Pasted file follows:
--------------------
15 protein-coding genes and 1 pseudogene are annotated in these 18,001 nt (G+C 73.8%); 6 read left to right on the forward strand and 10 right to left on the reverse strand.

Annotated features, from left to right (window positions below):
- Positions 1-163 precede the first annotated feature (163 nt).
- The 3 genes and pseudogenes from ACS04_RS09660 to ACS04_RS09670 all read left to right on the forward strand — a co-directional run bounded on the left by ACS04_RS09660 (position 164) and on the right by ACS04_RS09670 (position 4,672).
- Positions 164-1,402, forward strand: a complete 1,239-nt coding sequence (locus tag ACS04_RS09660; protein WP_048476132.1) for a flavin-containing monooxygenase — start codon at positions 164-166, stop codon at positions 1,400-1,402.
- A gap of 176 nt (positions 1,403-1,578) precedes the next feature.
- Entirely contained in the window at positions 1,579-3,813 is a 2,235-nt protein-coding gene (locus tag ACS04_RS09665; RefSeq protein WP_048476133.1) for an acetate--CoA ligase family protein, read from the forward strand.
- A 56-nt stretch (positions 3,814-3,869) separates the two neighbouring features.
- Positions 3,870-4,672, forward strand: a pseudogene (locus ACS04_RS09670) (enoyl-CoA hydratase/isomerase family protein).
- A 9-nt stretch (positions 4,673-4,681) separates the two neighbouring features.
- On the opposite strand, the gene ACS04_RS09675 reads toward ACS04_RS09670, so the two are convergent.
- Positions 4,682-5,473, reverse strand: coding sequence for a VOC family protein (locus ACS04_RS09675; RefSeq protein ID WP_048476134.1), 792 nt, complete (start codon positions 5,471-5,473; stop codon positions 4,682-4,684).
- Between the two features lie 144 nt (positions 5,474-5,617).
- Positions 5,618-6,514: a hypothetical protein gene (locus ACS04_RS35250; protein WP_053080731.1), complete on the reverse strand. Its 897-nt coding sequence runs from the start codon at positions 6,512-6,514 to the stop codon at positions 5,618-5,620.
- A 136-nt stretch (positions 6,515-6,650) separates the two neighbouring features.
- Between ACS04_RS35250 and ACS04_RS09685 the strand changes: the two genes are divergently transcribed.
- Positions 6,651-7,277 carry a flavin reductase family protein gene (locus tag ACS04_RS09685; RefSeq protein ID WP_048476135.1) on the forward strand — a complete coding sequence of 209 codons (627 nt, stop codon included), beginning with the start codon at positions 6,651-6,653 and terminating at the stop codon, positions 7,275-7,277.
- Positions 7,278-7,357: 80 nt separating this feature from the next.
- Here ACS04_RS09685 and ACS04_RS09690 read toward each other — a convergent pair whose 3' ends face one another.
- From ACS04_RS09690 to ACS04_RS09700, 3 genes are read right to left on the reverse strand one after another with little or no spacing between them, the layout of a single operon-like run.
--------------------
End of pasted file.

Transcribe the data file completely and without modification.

15 protein-coding genes and 1 pseudogene are annotated in these 18,001 nt (G+C 73.8%); 6 read left to right on the forward strand and 10 right to left on the reverse strand.

Annotated features, from left to right (window positions below):
- Positions 1-163 precede the first annotated feature (163 nt).
- The 3 genes and pseudogenes from ACS04_RS09660 to ACS04_RS09670 all read left to right on the forward strand — a co-directional run bounded on the left by ACS04_RS09660 (position 164) and on the right by ACS04_RS09670 (position 4,672).
- Positions 164-1,402, forward strand: a complete 1,239-nt coding sequence (locus tag ACS04_RS09660; protein WP_048476132.1) for a flavin-containing monooxygenase — start codon at positions 164-166, stop codon at positions 1,400-1,402.
- A gap of 176 nt (positions 1,403-1,578) precedes the next feature.
- Entirely contained in the window at positions 1,579-3,813 is a 2,235-nt protein-coding gene (locus tag ACS04_RS09665; RefSeq protein WP_048476133.1) for an acetate--CoA ligase family protein, read from the forward strand.
- A 56-nt stretch (positions 3,814-3,869) separates the two neighbouring features.
- Positions 3,870-4,672, forward strand: a pseudogene (locus ACS04_RS09670) (enoyl-CoA hydratase/isomerase family protein).
- A 9-nt stretch (positions 4,673-4,681) separates the two neighbouring features.
- On the opposite strand, the gene ACS04_RS09675 reads toward ACS04_RS09670, so the two are convergent.
- Positions 4,682-5,473, reverse strand: coding sequence for a VOC family protein (locus ACS04_RS09675; RefSeq protein ID WP_048476134.1), 792 nt, complete (start codon positions 5,471-5,473; stop codon positions 4,682-4,684).
- Between the two features lie 144 nt (positions 5,474-5,617).
- Positions 5,618-6,514: a hypothetical protein gene (locus ACS04_RS35250; protein WP_053080731.1), complete on the reverse strand. Its 897-nt coding sequence runs from the start codon at positions 6,512-6,514 to the stop codon at positions 5,618-5,620.
- A 136-nt stretch (positions 6,515-6,650) separates the two neighbouring features.
- Between ACS04_RS35250 and ACS04_RS09685 the strand changes: the two genes are divergently transcribed.
- Positions 6,651-7,277 carry a flavin reductase family protein gene (locus tag ACS04_RS09685; RefSeq protein ID WP_048476135.1) on the forward strand — a complete coding sequence of 209 codons (627 nt, stop codon included), beginning with the start codon at positions 6,651-6,653 and terminating at the stop codon, positions 7,275-7,277.
- Positions 7,278-7,357: 80 nt separating this feature from the next.
- Here ACS04_RS09685 and ACS04_RS09690 read toward each other — a convergent pair whose 3' ends face one another.
- From ACS04_RS09690 to ACS04_RS09700, 3 genes are read right to left on the reverse strand one after another with little or no spacing between them, the layout of a single operon-like run.